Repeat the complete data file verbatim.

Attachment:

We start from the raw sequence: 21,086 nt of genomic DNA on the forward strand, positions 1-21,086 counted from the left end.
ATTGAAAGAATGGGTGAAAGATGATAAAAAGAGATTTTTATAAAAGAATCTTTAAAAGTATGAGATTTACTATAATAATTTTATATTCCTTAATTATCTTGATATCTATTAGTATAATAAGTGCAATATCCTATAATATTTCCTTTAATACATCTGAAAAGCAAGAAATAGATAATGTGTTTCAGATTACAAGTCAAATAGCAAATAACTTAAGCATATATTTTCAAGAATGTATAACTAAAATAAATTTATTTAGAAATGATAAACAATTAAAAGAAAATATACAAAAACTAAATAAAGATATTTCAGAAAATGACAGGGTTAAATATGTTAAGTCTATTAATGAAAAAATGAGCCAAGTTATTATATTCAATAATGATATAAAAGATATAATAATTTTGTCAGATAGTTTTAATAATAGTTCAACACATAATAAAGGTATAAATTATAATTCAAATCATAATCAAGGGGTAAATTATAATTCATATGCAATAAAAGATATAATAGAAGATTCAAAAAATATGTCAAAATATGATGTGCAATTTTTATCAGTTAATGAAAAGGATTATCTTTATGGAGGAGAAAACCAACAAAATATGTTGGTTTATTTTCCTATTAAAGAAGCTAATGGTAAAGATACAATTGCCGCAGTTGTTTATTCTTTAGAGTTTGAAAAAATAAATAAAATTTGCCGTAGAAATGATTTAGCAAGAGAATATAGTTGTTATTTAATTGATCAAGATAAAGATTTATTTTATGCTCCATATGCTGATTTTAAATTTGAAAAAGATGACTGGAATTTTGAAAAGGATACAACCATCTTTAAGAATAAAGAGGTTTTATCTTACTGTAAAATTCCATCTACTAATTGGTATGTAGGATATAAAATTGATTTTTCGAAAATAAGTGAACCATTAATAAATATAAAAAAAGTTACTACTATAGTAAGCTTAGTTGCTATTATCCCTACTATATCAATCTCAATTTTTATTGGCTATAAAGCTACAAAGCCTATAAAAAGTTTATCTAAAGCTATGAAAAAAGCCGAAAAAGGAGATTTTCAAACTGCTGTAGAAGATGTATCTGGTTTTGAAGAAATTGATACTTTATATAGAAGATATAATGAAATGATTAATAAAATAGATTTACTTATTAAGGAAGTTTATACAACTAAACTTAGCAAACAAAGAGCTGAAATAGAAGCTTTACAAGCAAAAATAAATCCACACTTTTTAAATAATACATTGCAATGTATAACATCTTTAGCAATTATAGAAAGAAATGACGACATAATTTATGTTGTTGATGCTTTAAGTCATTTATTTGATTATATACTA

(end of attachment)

We start from the raw sequence: 21,086 nt of genomic DNA on the forward strand, positions 1-21,086 counted from the left end.
ATTGAAAGAATGGGTGAAAGATGATAAAAAGAGATTTTTATAAAAGAATCTTTAAAAGTATGAGATTTACTATAATAATTTTATATTCCTTAATTATCTTGATATCTATTAGTATAATAAGTGCAATATCCTATAATATTTCCTTTAATACATCTGAAAAGCAAGAAATAGATAATGTGTTTCAGATTACAAGTCAAATAGCAAATAACTTAAGCATATATTTTCAAGAATGTATAACTAAAATAAATTTATTTAGAAATGATAAACAATTAAAAGAAAATATACAAAAACTAAATAAAGATATTTCAGAAAATGACAGGGTTAAATATGTTAAGTCTATTAATGAAAAAATGAGCCAAGTTATTATATTCAATAATGATATAAAAGATATAATAATTTTGTCAGATAGTTTTAATAATAGTTCAACACATAATAAAGGTATAAATTATAATTCAAATCATAATCAAGGGGTAAATTATAATTCATATGCAATAAAAGATATAATAGAAGATTCAAAAAATATGTCAAAATATGATGTGCAATTTTTATCAGTTAATGAAAAGGATTATCTTTATGGAGGAGAAAACCAACAAAATATGTTGGTTTATTTTCCTATTAAAGAAGCTAATGGTAAAGATACAATTGCCGCAGTTGTTTATTCTTTAGAGTTTGAAAAAATAAATAAAATTTGCCGTAGAAATGATTTAGCAAGAGAATATAGTTGTTATTTAATTGATCAAGATAAAGATTTATTTTATGCTCCATATGCTGATTTTAAATTTGAAAAAGATGACTGGAATTTTGAAAAGGATACAACCATCTTTAAGAATAAAGAGGTTTTATCTTACTGTAAAATTCCATCTACTAATTGGTATGTAGGATATAAAATTGATTTTTCGAAAATAAGTGAACCATTAATAAATATAAAAAAAGTTACTACTATAGTAAGCTTAGTTGCTATTATCCCTACTATATCAATCTCAATTTTTATTGGCTATAAAGCTACAAAGCCTATAAAAAGTTTATCTAAAGCTATGAAAAAAGCCGAAAAAGGAGATTTTCAAACTGCTGTAGAAGATGTATCTGGTTTTGAAGAAATTGATACTTTATATAGAAGATATAATGAAATGATTAATAAAATAGATTTACTTATTAAGGAAGTTTATACAACTAAACTTAGCAAACAAAGAGCTGAAATAGAAGCTTTACAAGCAAAAATAAATCCACACTTTTTAAATAATACATTGCAATGTATAACATCTTTAGCAATTATAGAAAGAAATGACGACATAATTTATGTTGTTGATGCTTTAAGTCATTTATTTGATTATATACTA